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What a New Application Means for Your Credit Score

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Any time you make an application that requires a credit check, an inquiry is added to your credit report. These inquiries are factored into your credit score for the next 12 months, which means each application has the potential to hurt your credit score for up to a year.

Inquiries vs. Other Credit Score Factors

Inquiries only make up a small percentage of your credit score - 10 percent to be exact, so you probably won’t lose hundreds of points just from a single inquiry. A few other factors weigh more heavily into your credit score and help buffer your score from damage from inquiries. Payment history is 35 percent of your score; amount of debt you’re carrying is 30 percent; length of credit history is 15 percent; and types of credit accounts is also 10 percent.

Each time you make new credit application, you could see your credit score drop a few points. One application may not cause your credit score to fall by much, if at all. Making additional applications, especially in a short period of time can cause you to lose enough points to be denied.

Applying for multiple credit cards and loans in a short period of time can make you seem risky. Lenders see that you may be taking on too much credit at one time or you’re in a situation where you’re serious financial situation and in need of credit. Neither of these paint you in the best light when it comes to applying for new credit

Shopping for Best Interest Rate

Don’t let the impact to your credit score keep you from shopping around for the best mortgage or auto loan rate. Credit scoring models are able to recognize consumers who make multiple credit applications because they’re rate shopping. As long as you keep these applications within a short period of time, they’re treated as one inquiry, no matter how many applications you put in. Credit card rate shopping is treated the same way. So be careful about applying for multiple credit cards.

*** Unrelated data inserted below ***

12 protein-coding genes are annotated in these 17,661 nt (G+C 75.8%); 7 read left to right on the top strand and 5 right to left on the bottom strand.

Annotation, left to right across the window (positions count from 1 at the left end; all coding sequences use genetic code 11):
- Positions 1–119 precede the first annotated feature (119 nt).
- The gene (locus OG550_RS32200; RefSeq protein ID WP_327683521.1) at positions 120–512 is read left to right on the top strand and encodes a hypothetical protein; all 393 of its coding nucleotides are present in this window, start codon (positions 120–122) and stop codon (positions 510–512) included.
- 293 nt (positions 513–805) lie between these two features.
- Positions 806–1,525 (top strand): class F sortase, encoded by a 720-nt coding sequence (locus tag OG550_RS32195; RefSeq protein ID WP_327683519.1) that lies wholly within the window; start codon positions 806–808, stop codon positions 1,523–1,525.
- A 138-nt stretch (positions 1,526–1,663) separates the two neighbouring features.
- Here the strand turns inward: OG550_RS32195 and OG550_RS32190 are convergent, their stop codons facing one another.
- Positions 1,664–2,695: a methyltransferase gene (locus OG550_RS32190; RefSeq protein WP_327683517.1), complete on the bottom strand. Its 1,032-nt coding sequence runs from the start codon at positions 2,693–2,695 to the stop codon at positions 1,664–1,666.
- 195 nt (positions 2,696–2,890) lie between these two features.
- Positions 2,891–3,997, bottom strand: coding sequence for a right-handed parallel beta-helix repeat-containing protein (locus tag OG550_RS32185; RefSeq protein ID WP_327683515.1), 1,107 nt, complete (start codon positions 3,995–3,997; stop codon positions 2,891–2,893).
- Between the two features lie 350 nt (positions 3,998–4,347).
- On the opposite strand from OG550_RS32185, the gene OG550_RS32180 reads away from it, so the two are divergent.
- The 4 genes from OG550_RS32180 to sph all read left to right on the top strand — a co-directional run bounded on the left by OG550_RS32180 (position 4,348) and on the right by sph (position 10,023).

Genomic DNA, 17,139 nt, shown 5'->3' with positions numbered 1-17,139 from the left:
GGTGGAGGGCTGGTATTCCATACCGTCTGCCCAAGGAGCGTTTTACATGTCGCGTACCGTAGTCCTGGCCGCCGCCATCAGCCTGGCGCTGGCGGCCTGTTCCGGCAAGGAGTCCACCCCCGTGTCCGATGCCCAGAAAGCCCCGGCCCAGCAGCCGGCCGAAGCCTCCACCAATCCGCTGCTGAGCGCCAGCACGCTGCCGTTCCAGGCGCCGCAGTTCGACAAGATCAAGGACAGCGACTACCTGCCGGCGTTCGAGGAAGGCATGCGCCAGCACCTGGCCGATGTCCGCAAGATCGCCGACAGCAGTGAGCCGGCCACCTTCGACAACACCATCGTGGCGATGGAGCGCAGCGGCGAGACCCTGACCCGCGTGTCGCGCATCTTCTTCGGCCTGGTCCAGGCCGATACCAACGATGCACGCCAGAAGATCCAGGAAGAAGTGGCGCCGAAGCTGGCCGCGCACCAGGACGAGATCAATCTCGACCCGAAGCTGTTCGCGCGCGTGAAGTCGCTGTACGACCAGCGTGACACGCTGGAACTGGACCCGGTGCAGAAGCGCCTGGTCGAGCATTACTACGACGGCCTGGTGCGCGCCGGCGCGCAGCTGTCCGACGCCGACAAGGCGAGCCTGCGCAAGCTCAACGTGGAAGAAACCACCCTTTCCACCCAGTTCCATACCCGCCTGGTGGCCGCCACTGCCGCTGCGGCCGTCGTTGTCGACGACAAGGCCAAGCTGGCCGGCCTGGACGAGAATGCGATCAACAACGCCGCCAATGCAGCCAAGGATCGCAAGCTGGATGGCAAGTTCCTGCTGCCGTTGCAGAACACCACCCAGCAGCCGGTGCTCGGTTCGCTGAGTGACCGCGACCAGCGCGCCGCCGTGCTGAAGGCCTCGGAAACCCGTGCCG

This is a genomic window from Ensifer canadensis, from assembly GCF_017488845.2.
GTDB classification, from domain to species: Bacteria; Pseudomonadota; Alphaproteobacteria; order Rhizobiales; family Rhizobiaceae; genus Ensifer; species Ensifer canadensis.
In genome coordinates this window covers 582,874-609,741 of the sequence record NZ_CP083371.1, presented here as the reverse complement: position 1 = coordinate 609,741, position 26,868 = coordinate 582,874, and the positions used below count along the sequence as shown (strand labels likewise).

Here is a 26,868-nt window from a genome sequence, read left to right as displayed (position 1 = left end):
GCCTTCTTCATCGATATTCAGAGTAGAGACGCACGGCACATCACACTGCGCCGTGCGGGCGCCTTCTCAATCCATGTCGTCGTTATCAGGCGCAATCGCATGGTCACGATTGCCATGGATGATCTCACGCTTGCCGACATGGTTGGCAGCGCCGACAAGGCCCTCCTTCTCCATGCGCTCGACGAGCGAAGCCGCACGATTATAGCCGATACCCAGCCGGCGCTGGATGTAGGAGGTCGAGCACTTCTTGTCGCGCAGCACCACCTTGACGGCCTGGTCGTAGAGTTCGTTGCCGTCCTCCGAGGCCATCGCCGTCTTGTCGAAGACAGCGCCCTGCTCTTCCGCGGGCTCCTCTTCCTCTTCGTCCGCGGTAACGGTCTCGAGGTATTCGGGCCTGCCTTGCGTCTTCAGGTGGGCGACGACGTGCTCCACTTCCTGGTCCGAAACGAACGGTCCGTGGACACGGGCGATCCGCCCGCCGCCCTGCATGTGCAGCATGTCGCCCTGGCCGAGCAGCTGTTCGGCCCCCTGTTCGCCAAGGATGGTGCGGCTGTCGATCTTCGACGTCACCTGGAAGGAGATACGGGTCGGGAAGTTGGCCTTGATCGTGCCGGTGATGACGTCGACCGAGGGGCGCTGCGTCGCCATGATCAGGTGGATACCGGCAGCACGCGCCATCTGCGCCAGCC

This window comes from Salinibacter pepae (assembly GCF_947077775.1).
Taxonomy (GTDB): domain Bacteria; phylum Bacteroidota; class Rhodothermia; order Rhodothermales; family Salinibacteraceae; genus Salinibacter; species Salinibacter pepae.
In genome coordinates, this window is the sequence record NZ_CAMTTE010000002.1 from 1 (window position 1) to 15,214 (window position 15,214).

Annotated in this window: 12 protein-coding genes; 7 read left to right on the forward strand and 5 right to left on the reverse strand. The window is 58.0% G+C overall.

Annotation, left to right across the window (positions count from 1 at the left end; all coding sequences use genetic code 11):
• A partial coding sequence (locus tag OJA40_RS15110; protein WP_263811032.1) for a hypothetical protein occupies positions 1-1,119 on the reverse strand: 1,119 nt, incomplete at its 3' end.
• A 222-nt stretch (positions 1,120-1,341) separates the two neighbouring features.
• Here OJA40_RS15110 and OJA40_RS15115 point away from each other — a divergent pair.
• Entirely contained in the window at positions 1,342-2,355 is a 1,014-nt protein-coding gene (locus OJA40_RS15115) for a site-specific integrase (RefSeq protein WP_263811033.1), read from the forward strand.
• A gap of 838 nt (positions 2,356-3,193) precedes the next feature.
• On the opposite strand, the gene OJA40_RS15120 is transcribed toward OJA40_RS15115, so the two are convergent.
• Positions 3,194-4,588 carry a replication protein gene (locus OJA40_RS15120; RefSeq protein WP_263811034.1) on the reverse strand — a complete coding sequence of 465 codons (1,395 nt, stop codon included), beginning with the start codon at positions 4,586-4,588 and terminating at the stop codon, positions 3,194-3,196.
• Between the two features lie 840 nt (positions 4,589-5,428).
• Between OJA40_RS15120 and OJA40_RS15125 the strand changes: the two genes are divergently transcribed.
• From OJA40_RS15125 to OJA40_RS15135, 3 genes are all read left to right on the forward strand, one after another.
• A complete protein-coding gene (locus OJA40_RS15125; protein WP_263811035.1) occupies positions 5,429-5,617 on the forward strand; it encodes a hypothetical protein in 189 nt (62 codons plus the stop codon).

Approved and Denied Credit Applications

Inquiries affect your credit score the same regardless of whether your application is approved or denied. Being approved affects your credit score in different ways. In some cases, a new account can cause your credit score to drop because your average credit age decreases and your debt level increases. In other cases, your credit score can improve, particularly if you open a new account with a large credit limit.

Inquires are automatically added to your credit report and factored into your credit score immediately after the business pulls your credit. If you’re signed up for a credit monitoring service that updates your credit score instantly, you’re able to see the impact of a new application right away. Checking to see how your credit responds to each application can be helpful when you’re planning to continue applying for new credit. This way you can gauge the likelihood that you’ll be approved and the terms you may be approved for.

It may be worth it to put off putting in new applications if you’re planning to apply for a major loan soon. Recent inquiries can make it harder to get approved, even if your credit score isn’t majorly affected by the application.

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Comments 1

Frank on Sunday, 25 November 2018 16:39

Every time I get approved for a new credit card or loan, I would say my credit score declines 40-50 points. It usually takes me 6-12 months to get those points back.

Every time I get approved for a new credit card or loan, I would say my credit score declines 40-50 points. It usually takes me 6-12 months to get those points back.
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Sunday, 16 December 2018